for etc. You are perhaps attempting to build something that is not
completely anonymous, so people know they are responding to one
continuous person. Assuming that the others in that space don't find
your engagment in self discovery destructive to them. Always there is
some degree of mutual adjustment and expulsion for human places to
continue, and private and public are often ambiguous and shade into
each other - and have to, in order to function.

>If the man who watches you has no choice but to sit on a platform in
>the same space, his presence is unavoidably authenticated. You can
>then take his presence into account in making your choices. But if he
>moves behind a one-way mirror where you cannot see him, then is this
>now an ethical situation? You go to the coffee house for a certain
>purpose, but this purpose is being denied to you without your knowing
>it. And in the virtual world the one-way mirror is the rule rather
>than the exception, which is why people like Lawrence Lessig have
>argued that cyberspace needs its own specific laws.

Yes, an important point. the ambiguity makes the situation fraught,
and quite possibly changes one type of 'labour' into another - whether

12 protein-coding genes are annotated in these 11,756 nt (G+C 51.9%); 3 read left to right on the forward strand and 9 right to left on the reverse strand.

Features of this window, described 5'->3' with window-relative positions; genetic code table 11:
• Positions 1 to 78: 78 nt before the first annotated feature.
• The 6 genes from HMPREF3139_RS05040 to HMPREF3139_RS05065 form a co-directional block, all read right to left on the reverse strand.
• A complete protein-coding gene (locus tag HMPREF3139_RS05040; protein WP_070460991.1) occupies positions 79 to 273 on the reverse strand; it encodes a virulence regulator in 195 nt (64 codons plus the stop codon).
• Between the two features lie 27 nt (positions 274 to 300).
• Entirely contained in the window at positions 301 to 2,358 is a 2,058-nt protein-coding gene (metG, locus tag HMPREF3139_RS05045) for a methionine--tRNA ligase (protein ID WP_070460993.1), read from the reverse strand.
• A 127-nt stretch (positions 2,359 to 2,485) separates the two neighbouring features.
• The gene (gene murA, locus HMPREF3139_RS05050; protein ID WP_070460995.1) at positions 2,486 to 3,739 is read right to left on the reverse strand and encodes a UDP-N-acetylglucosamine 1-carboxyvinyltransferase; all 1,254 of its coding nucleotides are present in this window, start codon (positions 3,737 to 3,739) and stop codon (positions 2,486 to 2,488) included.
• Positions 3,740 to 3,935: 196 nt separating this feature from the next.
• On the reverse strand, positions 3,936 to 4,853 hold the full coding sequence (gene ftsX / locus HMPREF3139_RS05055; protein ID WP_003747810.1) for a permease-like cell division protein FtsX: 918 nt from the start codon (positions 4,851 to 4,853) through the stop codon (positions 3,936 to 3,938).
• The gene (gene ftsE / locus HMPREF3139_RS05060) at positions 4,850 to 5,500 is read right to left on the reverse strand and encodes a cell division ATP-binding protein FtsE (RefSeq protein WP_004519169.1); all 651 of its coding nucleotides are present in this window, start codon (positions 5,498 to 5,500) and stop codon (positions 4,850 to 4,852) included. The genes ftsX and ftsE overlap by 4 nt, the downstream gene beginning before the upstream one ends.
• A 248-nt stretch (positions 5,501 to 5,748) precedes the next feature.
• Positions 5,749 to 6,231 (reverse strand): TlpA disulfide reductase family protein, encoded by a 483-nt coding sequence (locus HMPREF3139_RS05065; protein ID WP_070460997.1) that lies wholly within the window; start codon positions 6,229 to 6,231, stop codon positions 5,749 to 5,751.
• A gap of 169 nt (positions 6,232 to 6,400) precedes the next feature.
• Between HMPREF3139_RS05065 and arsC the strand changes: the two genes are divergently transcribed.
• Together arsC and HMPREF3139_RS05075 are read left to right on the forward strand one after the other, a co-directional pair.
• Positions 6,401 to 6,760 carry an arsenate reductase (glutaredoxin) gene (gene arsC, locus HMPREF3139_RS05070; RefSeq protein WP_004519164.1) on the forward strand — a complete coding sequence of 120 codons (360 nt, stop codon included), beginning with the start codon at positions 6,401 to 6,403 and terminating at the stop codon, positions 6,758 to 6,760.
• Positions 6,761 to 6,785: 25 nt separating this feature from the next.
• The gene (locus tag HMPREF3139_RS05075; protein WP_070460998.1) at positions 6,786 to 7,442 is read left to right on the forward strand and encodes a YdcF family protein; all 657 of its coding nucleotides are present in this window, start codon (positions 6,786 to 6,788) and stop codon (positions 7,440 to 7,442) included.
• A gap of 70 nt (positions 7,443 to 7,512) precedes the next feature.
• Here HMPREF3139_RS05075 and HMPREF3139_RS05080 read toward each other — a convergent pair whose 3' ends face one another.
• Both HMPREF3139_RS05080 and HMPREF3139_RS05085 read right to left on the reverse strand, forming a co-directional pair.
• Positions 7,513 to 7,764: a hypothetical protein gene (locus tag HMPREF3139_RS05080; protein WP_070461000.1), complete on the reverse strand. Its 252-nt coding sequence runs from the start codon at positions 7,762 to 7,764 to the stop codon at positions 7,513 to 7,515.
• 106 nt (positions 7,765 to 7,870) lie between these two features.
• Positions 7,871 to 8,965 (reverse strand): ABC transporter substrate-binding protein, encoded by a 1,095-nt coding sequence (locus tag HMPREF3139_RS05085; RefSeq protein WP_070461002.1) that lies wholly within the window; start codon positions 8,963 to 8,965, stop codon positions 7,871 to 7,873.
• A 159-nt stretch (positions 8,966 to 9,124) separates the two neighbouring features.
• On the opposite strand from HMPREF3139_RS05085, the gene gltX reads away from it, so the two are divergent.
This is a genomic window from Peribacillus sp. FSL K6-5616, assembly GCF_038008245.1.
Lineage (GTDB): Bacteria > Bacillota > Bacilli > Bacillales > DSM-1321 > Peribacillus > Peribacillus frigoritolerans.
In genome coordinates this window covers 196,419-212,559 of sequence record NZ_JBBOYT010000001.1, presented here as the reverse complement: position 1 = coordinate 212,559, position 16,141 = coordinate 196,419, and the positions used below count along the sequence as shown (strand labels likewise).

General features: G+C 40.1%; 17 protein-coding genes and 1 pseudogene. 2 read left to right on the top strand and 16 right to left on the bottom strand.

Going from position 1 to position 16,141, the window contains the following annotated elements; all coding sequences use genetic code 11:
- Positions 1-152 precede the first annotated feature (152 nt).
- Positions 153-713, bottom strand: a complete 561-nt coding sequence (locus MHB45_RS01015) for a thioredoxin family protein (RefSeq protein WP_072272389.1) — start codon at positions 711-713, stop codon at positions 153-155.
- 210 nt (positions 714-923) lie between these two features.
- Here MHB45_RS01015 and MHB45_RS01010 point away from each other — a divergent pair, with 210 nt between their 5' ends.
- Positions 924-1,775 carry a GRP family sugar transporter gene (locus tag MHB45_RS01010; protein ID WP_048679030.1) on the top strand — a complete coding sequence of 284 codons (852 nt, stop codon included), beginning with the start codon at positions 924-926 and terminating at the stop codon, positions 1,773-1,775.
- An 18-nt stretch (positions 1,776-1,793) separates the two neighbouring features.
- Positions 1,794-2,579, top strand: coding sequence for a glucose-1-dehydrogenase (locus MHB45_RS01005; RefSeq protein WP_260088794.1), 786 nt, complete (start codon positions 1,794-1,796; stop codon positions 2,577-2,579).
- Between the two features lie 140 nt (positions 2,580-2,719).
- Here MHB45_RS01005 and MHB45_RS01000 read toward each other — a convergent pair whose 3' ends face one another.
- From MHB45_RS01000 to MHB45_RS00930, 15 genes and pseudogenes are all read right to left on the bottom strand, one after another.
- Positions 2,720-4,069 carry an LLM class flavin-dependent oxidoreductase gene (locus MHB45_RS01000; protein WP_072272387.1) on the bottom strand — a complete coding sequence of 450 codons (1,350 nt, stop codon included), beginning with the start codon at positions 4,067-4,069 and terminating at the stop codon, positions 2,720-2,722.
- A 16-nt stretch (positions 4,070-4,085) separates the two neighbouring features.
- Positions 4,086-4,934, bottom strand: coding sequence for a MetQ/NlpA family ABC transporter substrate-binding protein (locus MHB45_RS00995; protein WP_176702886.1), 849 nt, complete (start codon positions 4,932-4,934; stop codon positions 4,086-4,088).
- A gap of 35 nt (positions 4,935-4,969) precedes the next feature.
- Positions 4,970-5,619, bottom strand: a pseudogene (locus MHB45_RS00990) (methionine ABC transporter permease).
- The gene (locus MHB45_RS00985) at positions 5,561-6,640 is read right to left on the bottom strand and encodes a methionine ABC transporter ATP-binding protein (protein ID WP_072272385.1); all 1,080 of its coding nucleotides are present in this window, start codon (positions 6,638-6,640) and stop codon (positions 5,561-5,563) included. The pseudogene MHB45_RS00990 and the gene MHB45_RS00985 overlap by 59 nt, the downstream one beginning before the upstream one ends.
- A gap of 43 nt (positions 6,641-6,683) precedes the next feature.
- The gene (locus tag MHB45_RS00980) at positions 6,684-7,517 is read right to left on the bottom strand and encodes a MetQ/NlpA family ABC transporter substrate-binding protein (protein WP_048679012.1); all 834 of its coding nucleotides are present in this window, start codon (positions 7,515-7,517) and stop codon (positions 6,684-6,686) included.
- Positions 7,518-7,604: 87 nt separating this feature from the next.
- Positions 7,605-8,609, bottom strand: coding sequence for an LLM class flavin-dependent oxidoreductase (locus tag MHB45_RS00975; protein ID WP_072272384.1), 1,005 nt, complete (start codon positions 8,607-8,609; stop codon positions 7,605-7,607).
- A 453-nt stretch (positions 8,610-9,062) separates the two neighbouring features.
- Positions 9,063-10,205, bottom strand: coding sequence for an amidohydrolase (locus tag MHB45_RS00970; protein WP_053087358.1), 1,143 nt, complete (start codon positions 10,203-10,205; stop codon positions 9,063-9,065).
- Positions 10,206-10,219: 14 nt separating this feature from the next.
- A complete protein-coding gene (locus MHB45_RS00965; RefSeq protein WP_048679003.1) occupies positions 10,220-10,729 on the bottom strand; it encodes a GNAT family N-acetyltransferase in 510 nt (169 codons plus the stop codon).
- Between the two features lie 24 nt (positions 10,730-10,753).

that is intended or not.

Even where the distinction exists, there is no pure private and no
pure public and negotiating what is what, is complicated, as said
previously. 'Therefore' i agree that it is probable (pardon the
rephrasing) that 'given that most internet spaces are privatly owned
or controled (belonging to others) then the notion of public space (in
say a Habermassean sense) is even less apparent online'. Consequently
labour/participation which leaves online traces always has the
potential to be appropriated without consent for other purposes.

Possibly this is true for the 'powers that be' as well.... again
perhaps the issue is how will they make their property their property
and how will they make our labour become their property as well, and
vice versa?

Again pardon me for not following you into your discussion of rights
as a political necessity. that area is so complex i'm not sure what i
think, or whether rights discourse is the only way to go, even if it
is almost all we have.

jon